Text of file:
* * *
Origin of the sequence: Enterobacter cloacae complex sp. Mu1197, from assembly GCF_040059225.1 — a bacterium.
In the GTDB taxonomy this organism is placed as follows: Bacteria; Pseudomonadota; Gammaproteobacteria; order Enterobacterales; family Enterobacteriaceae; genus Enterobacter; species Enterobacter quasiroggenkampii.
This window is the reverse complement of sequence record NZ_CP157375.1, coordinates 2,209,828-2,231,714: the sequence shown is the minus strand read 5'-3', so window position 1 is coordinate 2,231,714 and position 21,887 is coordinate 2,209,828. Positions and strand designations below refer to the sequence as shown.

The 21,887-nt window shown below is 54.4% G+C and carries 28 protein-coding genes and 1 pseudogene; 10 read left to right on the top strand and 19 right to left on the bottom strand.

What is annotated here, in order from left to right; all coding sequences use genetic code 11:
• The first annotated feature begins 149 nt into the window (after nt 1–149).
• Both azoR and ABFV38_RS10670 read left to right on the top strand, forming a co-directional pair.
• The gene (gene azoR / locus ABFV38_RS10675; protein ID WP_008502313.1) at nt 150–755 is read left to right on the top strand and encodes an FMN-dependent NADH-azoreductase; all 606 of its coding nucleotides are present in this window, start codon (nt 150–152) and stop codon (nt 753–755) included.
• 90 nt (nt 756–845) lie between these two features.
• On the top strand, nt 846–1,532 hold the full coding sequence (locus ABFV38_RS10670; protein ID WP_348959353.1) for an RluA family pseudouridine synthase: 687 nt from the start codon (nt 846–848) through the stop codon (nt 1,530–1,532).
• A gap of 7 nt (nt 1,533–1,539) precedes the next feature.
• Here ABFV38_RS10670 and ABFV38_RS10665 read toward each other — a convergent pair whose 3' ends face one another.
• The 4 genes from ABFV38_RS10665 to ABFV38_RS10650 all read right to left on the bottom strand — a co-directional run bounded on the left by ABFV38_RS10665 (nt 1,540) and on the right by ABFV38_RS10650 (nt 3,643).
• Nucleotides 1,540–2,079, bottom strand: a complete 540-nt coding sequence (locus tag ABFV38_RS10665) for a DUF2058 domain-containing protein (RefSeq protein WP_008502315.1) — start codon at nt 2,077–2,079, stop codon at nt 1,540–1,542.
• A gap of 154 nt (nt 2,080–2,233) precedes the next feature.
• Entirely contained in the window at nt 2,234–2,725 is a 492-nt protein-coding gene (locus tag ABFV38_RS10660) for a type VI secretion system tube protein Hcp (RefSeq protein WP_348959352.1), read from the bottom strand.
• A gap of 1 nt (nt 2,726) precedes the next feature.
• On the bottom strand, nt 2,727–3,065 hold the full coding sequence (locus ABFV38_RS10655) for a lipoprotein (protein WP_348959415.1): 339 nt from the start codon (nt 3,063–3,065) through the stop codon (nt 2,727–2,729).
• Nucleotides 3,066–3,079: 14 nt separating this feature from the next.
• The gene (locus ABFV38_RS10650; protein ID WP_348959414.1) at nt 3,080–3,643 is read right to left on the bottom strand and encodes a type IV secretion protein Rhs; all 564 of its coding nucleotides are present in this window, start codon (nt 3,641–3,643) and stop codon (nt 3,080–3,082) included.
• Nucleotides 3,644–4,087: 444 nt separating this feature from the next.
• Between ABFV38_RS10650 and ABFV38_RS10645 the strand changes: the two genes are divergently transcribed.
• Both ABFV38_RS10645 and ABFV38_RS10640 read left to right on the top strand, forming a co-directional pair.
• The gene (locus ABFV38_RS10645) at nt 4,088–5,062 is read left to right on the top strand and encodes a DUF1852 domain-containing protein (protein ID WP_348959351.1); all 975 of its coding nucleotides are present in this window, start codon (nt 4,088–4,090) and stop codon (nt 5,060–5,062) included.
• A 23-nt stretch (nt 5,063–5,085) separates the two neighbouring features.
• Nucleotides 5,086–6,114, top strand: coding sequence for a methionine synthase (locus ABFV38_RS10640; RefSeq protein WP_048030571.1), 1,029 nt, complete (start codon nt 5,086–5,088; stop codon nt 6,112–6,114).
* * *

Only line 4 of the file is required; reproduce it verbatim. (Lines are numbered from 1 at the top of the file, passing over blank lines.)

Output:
The 21,887-nt window shown below is 54.4% G+C and carries 28 protein-coding genes and 1 pseudogene; 10 read left to right on the top strand and 19 right to left on the bottom strand.